Update. Finally had to take the plunge and put my original, still in the cosmolene and wax paper wrapper original C-3940 Breech Bore Gauge to work doing what it was built for! After cleaning the new (67 year old!) Breech Bore Gauge of old wax paper and hardened grease in my gunsmith's solvent tank, I checked the breechbore reading - which was roughly 2.5-2.75, if you were to try to be precise. If this is indeed a new (or nearly so) 10 of 1942 SA barrel (reads a "1" at the muzzle") it confirms that by October of 1942 the throat/leade of M1903 barrels was being cut deeper than the pre-war barrels. I had heard that this was believed to be necessary due to variations in ammo types and quality. By the way, my Canadian Ordnance supplied gauge measured perfectly to the gauge blueprint!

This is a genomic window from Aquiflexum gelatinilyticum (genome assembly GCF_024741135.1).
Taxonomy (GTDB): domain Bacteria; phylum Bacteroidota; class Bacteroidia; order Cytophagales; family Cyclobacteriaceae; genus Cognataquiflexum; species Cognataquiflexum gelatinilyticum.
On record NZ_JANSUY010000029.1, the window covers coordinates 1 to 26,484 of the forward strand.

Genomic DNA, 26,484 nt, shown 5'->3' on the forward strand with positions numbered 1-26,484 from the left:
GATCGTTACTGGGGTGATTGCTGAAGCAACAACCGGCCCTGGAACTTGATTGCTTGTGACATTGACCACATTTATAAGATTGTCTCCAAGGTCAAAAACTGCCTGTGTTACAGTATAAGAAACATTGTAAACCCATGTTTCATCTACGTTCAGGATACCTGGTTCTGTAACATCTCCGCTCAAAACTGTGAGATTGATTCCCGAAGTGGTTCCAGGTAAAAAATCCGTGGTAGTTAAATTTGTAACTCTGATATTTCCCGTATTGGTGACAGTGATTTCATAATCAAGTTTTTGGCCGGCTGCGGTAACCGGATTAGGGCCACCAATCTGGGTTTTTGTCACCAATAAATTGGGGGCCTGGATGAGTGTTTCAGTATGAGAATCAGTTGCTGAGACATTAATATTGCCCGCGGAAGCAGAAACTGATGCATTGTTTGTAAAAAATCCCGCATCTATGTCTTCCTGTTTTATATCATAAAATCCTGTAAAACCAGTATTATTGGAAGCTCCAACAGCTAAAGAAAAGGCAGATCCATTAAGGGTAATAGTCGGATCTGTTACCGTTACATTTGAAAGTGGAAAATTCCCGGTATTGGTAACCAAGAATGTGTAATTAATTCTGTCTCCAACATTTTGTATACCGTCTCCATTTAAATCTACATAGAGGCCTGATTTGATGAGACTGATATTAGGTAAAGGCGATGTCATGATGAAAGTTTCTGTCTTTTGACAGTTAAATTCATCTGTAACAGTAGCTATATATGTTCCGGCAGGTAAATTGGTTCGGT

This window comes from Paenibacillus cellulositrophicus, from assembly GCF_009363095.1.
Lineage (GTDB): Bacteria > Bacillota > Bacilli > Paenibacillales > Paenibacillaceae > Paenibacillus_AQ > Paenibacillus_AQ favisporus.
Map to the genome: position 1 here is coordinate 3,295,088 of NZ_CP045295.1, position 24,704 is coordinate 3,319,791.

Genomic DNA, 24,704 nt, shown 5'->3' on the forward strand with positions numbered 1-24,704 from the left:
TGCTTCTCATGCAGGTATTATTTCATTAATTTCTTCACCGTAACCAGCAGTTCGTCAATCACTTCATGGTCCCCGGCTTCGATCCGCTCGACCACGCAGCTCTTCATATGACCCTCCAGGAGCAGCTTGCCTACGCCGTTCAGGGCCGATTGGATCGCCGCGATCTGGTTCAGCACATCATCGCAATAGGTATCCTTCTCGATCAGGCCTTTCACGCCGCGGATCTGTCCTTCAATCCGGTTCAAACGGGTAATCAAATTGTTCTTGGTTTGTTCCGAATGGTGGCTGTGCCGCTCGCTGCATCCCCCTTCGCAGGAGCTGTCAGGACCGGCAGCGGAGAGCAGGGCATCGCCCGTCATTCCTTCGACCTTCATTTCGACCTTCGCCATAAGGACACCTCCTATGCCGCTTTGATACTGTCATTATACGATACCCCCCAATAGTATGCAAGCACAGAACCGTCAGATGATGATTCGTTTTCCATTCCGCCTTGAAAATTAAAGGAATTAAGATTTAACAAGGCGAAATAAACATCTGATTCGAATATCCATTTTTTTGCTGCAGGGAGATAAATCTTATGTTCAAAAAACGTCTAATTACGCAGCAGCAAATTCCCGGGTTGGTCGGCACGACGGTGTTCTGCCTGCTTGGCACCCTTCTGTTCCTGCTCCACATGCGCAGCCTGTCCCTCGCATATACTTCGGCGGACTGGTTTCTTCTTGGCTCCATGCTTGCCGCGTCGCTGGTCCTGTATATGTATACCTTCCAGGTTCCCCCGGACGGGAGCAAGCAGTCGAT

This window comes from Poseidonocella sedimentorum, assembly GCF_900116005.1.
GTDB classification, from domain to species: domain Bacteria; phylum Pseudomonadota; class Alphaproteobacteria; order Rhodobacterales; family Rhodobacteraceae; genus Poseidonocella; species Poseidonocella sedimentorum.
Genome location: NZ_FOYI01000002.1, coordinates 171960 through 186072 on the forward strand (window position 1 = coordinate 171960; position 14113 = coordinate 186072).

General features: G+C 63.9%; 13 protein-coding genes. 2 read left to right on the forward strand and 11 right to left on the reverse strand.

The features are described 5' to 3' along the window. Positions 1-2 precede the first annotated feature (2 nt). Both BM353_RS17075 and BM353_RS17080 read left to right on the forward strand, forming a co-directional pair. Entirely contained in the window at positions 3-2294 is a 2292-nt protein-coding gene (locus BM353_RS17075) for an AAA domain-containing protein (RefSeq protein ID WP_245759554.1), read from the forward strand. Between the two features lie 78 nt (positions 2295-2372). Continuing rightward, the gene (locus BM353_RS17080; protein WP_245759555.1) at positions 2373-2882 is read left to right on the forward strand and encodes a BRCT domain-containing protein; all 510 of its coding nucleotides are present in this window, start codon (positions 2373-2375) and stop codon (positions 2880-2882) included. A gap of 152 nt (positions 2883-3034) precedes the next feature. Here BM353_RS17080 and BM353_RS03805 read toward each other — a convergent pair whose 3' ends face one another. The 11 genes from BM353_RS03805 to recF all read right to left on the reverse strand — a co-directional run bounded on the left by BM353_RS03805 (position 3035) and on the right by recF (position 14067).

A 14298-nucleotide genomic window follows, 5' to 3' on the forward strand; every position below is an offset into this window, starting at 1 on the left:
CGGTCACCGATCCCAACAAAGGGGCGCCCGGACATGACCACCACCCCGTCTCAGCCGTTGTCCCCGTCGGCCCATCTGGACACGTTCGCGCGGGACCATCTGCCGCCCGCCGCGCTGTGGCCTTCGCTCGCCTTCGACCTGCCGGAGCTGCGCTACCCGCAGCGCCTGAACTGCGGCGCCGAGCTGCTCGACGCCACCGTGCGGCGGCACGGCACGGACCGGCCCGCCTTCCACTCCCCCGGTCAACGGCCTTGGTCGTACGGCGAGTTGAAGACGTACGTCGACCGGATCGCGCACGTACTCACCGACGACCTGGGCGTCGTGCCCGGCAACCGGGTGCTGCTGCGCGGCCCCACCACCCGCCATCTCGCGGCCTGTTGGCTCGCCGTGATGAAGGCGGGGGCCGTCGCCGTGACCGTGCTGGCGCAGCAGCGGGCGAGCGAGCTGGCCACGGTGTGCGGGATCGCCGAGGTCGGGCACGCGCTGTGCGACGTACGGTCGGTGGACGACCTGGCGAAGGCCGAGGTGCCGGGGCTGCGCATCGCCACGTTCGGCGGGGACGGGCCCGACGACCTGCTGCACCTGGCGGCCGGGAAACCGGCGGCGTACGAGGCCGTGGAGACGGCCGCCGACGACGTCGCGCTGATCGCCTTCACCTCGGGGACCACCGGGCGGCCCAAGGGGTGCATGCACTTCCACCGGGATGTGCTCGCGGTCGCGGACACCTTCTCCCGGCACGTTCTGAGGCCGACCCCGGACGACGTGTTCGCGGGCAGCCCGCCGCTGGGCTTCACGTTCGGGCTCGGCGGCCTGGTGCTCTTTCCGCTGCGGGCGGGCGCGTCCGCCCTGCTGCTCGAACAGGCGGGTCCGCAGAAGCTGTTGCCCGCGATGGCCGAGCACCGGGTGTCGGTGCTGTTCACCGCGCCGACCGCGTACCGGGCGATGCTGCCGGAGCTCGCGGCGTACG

So the throat at the rifling is certainly not the problem with the bolt lift.
Last night I did try a US Arsenal "U.S. Rifle, cal. 30 M1903 A1 Complete Profile of Chamber Gauge" from my US Armorer Tool Collection in the barrel, and it did not seat all the way down flush with the barrel entrance. So something about the chamber neck, then? Next to clean/polish the neck area of the chamber. My gunsmith didn't like the idea of using scotchbright (TM), as he advised it "scratches". He sent me home with 0000 steel wool, and directions to wrap it around a .30 caliber brush and have at it, liberally using oil/lubrication. So we will advance cautiously, and use the Scotchbright as Option #2. We will report back as soon as we have done so. CC